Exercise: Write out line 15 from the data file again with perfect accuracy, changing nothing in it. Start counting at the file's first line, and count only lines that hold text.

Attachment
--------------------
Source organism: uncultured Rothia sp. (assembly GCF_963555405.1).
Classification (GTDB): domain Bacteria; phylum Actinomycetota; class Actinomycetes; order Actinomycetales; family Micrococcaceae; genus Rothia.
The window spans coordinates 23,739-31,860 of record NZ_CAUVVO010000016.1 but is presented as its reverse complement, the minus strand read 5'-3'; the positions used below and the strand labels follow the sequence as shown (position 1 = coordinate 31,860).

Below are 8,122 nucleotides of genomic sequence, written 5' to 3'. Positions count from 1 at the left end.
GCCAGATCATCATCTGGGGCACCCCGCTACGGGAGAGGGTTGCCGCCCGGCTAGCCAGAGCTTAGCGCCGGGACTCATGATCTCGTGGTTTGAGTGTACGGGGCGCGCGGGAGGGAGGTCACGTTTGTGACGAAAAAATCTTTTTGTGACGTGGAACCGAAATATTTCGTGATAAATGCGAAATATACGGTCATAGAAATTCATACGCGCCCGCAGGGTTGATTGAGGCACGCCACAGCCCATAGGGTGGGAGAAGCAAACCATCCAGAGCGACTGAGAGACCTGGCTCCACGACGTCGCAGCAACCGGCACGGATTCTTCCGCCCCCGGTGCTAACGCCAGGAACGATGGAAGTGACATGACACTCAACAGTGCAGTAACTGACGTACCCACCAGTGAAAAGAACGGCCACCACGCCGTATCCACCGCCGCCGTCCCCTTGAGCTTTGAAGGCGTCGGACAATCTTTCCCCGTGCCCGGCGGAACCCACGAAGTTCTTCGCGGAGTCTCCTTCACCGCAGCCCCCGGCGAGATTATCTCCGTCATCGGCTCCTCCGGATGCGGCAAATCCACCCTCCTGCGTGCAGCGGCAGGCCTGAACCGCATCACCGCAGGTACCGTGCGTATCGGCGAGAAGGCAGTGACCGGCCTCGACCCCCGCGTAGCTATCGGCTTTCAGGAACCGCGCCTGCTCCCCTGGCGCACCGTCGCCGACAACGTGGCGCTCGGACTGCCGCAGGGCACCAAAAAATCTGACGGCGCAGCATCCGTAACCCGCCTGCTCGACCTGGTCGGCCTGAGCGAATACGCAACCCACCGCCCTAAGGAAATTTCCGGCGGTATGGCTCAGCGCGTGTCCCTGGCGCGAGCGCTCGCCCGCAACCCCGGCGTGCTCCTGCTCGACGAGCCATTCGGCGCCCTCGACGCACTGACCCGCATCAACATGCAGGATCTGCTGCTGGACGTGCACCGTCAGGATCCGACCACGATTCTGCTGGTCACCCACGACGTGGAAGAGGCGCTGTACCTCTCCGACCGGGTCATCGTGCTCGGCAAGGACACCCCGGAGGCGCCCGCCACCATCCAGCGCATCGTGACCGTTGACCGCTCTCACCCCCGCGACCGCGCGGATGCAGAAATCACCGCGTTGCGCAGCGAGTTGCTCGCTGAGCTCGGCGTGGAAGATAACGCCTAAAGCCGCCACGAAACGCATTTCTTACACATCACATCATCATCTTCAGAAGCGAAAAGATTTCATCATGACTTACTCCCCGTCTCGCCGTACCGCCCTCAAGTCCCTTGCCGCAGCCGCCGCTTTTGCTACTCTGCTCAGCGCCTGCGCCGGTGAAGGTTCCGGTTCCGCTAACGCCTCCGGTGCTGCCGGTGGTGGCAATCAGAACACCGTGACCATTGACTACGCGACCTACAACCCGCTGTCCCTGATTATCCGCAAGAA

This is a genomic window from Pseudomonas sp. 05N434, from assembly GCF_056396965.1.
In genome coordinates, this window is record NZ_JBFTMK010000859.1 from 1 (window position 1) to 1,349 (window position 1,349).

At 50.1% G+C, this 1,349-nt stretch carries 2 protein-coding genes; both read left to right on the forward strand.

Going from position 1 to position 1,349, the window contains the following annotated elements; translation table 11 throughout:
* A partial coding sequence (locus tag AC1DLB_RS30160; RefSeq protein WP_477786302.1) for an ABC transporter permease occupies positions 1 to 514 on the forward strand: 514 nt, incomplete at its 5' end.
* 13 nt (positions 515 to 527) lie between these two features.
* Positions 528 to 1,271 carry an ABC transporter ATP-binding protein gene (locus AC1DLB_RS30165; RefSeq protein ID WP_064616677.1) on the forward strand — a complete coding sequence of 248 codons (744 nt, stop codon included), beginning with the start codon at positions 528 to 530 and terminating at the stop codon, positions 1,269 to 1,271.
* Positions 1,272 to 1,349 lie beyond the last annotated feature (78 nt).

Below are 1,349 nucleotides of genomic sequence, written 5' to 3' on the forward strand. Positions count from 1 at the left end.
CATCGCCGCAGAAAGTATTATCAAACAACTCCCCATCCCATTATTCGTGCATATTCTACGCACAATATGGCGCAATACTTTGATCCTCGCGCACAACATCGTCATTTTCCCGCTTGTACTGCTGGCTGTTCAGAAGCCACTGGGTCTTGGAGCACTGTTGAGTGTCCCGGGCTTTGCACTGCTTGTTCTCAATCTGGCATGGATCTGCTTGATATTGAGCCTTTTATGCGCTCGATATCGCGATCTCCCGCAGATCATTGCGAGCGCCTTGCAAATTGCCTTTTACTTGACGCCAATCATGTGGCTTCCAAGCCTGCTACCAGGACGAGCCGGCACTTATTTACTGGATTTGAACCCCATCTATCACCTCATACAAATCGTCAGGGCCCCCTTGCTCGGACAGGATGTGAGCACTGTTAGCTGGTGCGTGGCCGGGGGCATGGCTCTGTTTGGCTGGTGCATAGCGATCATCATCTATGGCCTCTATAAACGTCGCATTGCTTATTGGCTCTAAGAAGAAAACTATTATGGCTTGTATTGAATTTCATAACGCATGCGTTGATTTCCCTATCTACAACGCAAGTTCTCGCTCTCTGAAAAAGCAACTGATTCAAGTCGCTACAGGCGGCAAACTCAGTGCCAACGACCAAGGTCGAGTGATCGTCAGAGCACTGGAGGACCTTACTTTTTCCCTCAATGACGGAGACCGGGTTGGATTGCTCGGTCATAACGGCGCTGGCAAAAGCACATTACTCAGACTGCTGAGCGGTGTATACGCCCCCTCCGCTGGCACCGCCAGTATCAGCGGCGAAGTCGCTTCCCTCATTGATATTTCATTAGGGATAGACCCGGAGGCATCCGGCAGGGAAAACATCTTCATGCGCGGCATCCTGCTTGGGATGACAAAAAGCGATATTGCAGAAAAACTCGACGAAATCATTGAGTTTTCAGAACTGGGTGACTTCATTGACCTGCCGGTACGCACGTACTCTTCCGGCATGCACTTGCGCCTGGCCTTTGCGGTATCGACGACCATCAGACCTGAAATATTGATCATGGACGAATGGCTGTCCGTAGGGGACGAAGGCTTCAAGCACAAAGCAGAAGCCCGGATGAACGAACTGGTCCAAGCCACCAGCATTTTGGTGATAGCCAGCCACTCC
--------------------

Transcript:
CATCGCCGCAGAAAGTATTATCAAACAACTCCCCATCCCATTATTCGTGCATATTCTACGCACAATATGGCGCAATACTTTGATCCTCGCGCACAACATCGTCATTTTCCCGCTTGTACTGCTGGCTGTTCAGAAGCCACTGGGTCTTGGAGCACTGTTGAGTGTCCCGGGCTTTGCACTGCTTGTTCTCAATCTGGCATGGATCTGCTTGATATTGAGCCTTTTATGCGCTCGATATCGCGATCTCCCGCAGATCATTGCGAGCGCCTTGCAAATTGCCTTTTACTTGACGCCAATCATGTGGCTTCCAAGCCTGCTACCAGGACGAGCCGGCACTTATTTACTGGATTTGAACCCCATCTATCACCTCATACAAATCGTCAGGGCCCCCTTGCTCGGACAGGATGTGAGCACTGTTAGCTGGTGCGTGGCCGGGGGCATGGCTCTGTTTGGCTGGTGCATAGCGATCATCATCTATGGCCTCTATAAACGTCGCATTGCTTATTGGCTCTAAGAAGAAAACTATTATGGCTTGTATTGAATTTCATAACGCATGCGTTGATTTCCCTATCTACAACGCAAGTTCTCGCTCTCTGAAAAAGCAACTGATTCAAGTCGCTACAGGCGGCAAACTCAGTGCCAACGACCAAGGTCGAGTGATCGTCAGAGCACTGGAGGACCTTACTTTTTCCCTCAATGACGGAGACCGGGTTGGATTGCTCGGTCATAACGGCGCTGGCAAAAGCACATTACTCAGACTGCTGAGCGGTGTATACGCCCCCTCCGCTGGCACCGCCAGTATCAGCGGCGAAGTCGCTTCCCTCATTGATATTTCATTAGGGATAGACCCGGAGGCATCCGGCAGGGAAAACATCTTCATGCGCGGCATCCTGCTTGGGATGACAAAAAGCGATATTGCAGAAAAACTCGACGAAATCATTGAGTTTTCAGAACTGGGTGACTTCATTGACCTGCCGGTACGCACGTACTCTTCCGGCATGCACTTGCGCCTGGCCTTTGCGGTATCGACGACCATCAGACCTGAAATATTGATCATGGACGAATGGCTGTCCGTAGGGGACGAAGGCTTCAAGCACAAAGCAGAAGCCCGGATGAACGAACTGGTCCAAGCCACCAGCATTTTGGTGATAGCCAGCCACTCC